Now the pastry. We’re on the home stretch now.

Sweet Shortcrust Pastry

  1. 250 Plain flour
  2. 90g sugar
  3. 125g cold cubed unsalted butter
  4. 1 large egg, beaten

If you’ve got a food processor, place the first 3 ingredients in it and pulse until it resembles fine breadcrumbs. Keep the motor running and pour the egg down the feed tube and keep processing until it comes together. Take it out and lightly knead it into a ball, cover with clingfilm , and pop it into the fridge to rest for at least half an hour.


Use it to line a lightly buttered flan dish (I used a 24cm one), prick the bottom, and blind bake it for 10 to 15 minutes in a preheated oven at 180˚C


Not my best one, but at least you know my photos aren’t Photoshopped in any way. And yes, I could have done with making the sides a bit higher. Oh well, you live and learn.

So, take your Orange curd and put it in the flan case.


And, finally, the meringue!!!!!

Meringue Topping

  1. 4 large egg whites
  2. 200g vanilla sugar (you knew there was a reason I wanted you to make it!!!!)
  3. 200ml water

First of all, place the sugar and the water in a saucepan and bring it to the boil till it reaches 120˚C


While it’s coming to boil, whisk the egg whites till they’re in the ‘soft peaks’ stage.


Once the sugar syrup’s ready, slowly pour it into the egg whites with the whisk still going. Keep whisking for 5 – 12 minutes until the mixture is thick and glossy and holds it’s shape.


Spoon the meringue over the orange curd and, using a pallet knife, flick it into peaks. By this, I mean place the knife on the meringue and lift it sharply so the meringue lifts up so that it looks like soft billowly clouds.



Stick it under a preheated grill and let the top brown – or at least goldenly glow.


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Summertime, And The Livin’ Is……….


I’m not really a gâteaux gal. If you look back at the cakes I’ve made, I don’t think there’s one. Anywhere. But I follow a page on Facebook for the Scandinavian Kitchen, which is down in London and so somewhere I’ve never been (but if you live close enough then lucky you), but they posted a photo yesterday of what can only be described as the most sumptuous cake I’ve seen in a long time and I had to comment that, if I wanted a piece I’d have to make it myself. They didn’t post a recipe, so this is my interpretation of what I saw, a kind of Anglo-Scandi cake, using a Madiera sponge cake, sliced with my Ikea ‘Smaksam‘ cake decorating set, and with the principles of a good old-fashioned Victoria sandwich cake. I hope you like it.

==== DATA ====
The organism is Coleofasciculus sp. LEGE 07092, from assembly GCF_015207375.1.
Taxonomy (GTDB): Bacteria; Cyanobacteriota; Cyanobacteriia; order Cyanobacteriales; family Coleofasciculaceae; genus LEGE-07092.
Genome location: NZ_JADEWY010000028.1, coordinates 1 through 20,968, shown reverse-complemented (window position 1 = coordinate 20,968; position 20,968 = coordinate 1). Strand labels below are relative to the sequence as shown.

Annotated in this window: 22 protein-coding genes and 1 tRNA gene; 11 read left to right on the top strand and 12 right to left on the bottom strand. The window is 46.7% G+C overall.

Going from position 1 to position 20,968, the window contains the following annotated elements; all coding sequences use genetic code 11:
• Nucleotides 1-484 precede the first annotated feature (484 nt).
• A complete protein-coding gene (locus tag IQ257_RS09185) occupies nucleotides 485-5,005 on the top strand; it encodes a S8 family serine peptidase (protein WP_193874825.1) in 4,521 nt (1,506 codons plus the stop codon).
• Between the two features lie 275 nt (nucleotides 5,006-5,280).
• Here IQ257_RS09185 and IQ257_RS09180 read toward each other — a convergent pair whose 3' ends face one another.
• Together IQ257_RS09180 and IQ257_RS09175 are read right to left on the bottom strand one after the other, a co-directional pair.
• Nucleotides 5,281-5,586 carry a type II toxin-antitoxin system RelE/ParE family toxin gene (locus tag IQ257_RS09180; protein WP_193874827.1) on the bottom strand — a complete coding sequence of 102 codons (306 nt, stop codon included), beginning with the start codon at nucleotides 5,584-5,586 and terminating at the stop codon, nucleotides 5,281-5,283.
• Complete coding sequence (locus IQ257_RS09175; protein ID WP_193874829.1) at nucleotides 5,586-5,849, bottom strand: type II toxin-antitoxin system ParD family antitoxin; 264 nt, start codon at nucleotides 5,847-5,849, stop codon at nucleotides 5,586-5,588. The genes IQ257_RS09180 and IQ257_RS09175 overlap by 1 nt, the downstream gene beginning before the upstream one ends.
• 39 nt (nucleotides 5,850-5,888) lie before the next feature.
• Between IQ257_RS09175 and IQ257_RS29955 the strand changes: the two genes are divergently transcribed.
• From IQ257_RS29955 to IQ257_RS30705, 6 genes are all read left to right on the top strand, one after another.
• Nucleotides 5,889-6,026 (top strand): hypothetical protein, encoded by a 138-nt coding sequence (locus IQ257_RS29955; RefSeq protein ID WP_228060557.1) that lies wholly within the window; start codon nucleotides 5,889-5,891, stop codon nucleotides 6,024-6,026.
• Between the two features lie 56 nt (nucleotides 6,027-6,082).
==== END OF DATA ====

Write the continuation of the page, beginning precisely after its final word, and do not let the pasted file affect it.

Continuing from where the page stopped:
For the Madiera cake

  1. 225g butter
  2. 225g sugar
  3. 225g self-raising flour
  4. 100g plain flour
  5. 4 large eggs
  6. Grated rind and juice of 1 lemon

You will also need………..

  1. 600ml double cream
  2. 2 tbsp icing sugar
  3. 1tsp vanilla extract
  4. 250g strawberry jam
  5. 200g fresh strawberries

Grease and line a 24cm (9″) loose bottomed cake tin and preheat your oven to 170˚C

You can use the ‘all-in-one’ method to make the cake by placing all the cake ingredients into a food processor and beating them together. Once the oven is hot enough, scrape the mixture into the cake tin, even the top, and bake for 1 hour/1 hour 15 minutes. Check it’s cooked through by inserting a skewer and it comes out clean. 


I did this the night before as the cake needs to be completely cold – it makes slicing it so much easier, also trying to spread cream in a warm cake just isn’t going to work. It’ll be nasty

Slice the cake horizontally into 3 slices. If you’ve got a steady hand and a lot of confidence use a very sharp serrated knife. If you’re chicken, like me, try to get hold of a thing that looks like a cheese wire, but it’s for cakes. I got mine in Ikea (link’s above in the intro).


Put the cream, icing sugar and vanilla extract into a food mixer and whisk until thick and spreadable.


And then it’s just an assembly job. Place the base piece of sponge on a serving plate and spread with half the jam, then dollop on a large spoonful of the cream and spread it to the edges. Put the middle piece of sponge on top and repeat.


Cover the top and sides with most of the remaining cream, but keep a little bit back. Slice up some of the strawberries and arrange in a circle around the crown of the cake and strew the remaining in the centre of the cake. Now take the remaining cream and carefully go round the top, sort of building a wall to keep the strawberries in place, just so the strawberries don’t slide off.


Oh, and don’t forget to wipe the edges of the serving plate!!!!

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I Tried My Best and Bloody Magazines…..

Okay, so, I managed 4 days (which is still a personal best), but for the last 2 days I’ve had a bit of a migraine, so I’ve barely been on the computer and certainly not updating the blog. Hey ho, there’s always next year. But I’m feeling a bit better this morning, so I decided to look through the new BBC Vegetarian Summer magazine that I bought last week, to see if there’s anything I’d like to cook for dinner today. I suddenly had a flash of deja vu – back to the summer of 2013 to be precise and an identical Lentil Rice Salad with Beetroot & Feta Dressing. So I pulled a couple of other BBC magazines from the shelves and, hey presto, Summer 2015 and Christmas 2015 were both ideal times to have a Veggie Subzi Biryani. Now, I’m all for recycling, but I’m bloody pissed off at this – if I want to read the same recipes again and again (not even new photos) then I’ll save my money in future and just reread the magazines I’ve got. I feel that they’re taking money under false pretenses.